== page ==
Wine glasses perched on a crayfish pot next to a boat with a crate of wine inside on a beach

Our Story

We make wine on an island, a rock at the end of the world some would say. We see things differently. This wild isle of ours - it rewards patience and the results speak for themselves.

In the words of celebrated Australian wine writer and critic, Max Allen "It took nine years for Frieda Henskens and David Rankin to become an overnight success.

In January [2019], the pair’s 2010 Henskens Rankin Vintage Brut was named Champion Wine of Show at the Tasmanian Wine Show in Hobart. The wine also picked up the trophy for best late-disgorged sparkling. The reaction from quite a few people – including your correspondent – was, “Henskens who?” The second reaction was: I obviously need to try their wines.

Frieda Henskens is a Kiwi-born plant physiologist who side-stepped into viticulture and then winemaking after moving to Tasmania and marrying botanist and statistician David Rankin in the early 2000s.

“We’d both made wine as kids,” Henskens tells me. “David’s parents ... let him start making plum wine when he was eleven. And I started making wine on [a] dairy farm in New Zealand when I was about eight.
I’ve always been fascinated with sparkling: the first time I tried making wine I poured the juice straight into bottles and they went fizzy.

“So, David and I decided very early on to specialise in sparkling.”

Henskens also knew she wanted to make late-disgorged sparkling, to leave her wines on lees for many years to develop complex flavours and textures. And that’s exactly what the pair did with their first wine, the 2010 Vintage Brut. They intended to launch it in 2016, but unfortunate technical issues skewed their business
plans and forced them to postpone the first release until 2018.

So, when they “burst onto the scene” by winning those two trophies in January {2019], they had in fact been toiling away at their wines for close to a decade."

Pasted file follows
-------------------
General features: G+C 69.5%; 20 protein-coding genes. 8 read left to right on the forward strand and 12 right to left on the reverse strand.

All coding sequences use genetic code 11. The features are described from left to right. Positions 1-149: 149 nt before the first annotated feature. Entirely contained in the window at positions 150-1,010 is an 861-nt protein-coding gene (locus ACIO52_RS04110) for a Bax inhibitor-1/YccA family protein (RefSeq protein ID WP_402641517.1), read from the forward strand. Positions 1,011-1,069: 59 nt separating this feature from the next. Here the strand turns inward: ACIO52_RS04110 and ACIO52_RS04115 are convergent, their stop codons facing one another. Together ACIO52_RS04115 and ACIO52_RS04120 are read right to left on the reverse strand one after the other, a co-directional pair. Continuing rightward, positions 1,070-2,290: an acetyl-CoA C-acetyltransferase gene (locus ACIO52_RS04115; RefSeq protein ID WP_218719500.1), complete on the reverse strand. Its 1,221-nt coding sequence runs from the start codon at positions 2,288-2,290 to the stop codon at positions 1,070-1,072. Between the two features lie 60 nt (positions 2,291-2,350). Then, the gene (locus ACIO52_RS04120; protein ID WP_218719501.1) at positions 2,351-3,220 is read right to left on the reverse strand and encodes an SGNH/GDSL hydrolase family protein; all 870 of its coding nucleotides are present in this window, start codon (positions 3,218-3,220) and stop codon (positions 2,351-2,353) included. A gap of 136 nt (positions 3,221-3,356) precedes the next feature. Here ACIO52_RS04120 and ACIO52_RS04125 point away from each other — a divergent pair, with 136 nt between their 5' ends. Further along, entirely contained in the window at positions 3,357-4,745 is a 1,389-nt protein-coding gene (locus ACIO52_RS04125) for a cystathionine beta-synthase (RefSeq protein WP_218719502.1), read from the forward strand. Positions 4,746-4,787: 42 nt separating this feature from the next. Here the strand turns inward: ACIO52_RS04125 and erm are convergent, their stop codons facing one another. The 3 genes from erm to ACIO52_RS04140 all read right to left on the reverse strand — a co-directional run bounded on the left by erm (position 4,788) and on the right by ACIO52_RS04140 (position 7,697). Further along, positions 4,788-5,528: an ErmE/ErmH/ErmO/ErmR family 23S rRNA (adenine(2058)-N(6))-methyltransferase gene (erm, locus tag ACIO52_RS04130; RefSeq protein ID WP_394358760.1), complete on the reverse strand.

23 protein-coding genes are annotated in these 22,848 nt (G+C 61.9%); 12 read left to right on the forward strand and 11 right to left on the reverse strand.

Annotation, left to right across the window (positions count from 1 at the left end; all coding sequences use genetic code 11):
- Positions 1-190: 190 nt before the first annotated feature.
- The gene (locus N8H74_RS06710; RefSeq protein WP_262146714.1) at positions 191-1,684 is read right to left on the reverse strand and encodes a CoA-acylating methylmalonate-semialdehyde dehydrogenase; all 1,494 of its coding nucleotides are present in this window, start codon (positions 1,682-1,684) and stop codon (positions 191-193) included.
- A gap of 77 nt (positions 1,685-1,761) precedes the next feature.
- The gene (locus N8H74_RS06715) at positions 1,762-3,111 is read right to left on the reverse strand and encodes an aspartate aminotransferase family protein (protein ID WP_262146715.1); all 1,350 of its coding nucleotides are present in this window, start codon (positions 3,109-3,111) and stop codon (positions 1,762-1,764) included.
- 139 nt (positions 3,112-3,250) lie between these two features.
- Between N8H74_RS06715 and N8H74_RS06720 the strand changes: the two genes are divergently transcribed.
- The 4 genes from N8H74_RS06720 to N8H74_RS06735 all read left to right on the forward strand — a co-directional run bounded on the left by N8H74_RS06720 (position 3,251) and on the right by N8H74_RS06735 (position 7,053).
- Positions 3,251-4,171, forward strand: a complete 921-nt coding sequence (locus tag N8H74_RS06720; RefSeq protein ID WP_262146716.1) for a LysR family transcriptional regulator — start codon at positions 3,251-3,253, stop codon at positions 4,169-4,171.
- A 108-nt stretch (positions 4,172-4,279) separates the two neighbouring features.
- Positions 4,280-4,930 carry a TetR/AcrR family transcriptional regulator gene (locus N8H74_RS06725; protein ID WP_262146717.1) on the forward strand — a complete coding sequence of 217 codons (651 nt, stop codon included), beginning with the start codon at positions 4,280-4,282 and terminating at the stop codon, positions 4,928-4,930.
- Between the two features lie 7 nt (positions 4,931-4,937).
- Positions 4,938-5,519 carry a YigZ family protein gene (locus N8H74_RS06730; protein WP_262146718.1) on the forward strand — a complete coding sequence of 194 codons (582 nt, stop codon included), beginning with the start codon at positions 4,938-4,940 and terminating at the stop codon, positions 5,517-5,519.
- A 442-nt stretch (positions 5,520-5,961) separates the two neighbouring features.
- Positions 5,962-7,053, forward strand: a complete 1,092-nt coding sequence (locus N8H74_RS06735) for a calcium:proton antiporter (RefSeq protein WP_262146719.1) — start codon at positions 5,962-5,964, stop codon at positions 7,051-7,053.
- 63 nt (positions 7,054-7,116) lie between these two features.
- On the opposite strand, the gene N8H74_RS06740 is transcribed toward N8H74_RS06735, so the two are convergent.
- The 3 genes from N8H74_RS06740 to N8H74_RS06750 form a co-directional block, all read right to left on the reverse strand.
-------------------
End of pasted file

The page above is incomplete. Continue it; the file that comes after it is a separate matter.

"One of the most important winemakers to me when I visited Champagne while doing my master’s degree in 2011 was Eric Rodez. He told me, ‘Every vintage, do crazy things ...carefully.’ I guess that’s what we’re doing.”

Despite trialling adventurous techniques such as wild [secondary] fermentation, Henskens and Rankin
aim to make top-quality, exclusive sparkling wines – which is precisely what some “experts” told them not to do.

“When we were planning to launch our wines, we talked to a consultant,” says Henskens. “He told us to drop our price and increase our volume. And he said, ‘For goodness’ sake, don’t use your own names as the brand name. Particularly not yours, Frieda’.”

Henskens laughs. Her name comes from her Dutch father, whose roots were in the southern Netherlands, where some sparkling wines are made. So of course, she and Rankin put their names on the label.

They have no intention of increasing volumes, either. They have capped annual production of their Vintage Brut at just 2500 bottles [per release] and have stuck to the plan of charging about $100 a bottle for their wines.

“We’re selling a luxury product,” says Henskens. “I have no interest in making $35 to $40 sparkling wine. There are already plenty of people doing a good job of that in Tasmania... The world doesn’t need another one of those.”

What the world does need, though, is more small batches of really special, unashamedly top-shelf sparkling wines like those of Henskens Rankin."

Prized Bubbles. Henskens Rankin arrives in sparkling fashion. Max Allen, AFR 25-27 Oct 2019. Parentheses added for clarity.

Intentionally luxurious, Henskens Rankin of Tasmania is founded on the principle that luxury is ethical. This guides the winemaking and choice of partners. It extends to every aspect of the business, particularly the supply chain: wherever possible materials are ethically-sourced and packaging re-useable, compostable and/or recyclable. From 2020 all Henskens Rankin wines are completely vegan friendly. It’s a journey in progress.

The brand logo is derived from our stylised joint signature.

Frieda Henskens & David Rankin

Frieda and David standing outside in Sandy Bay, Hobart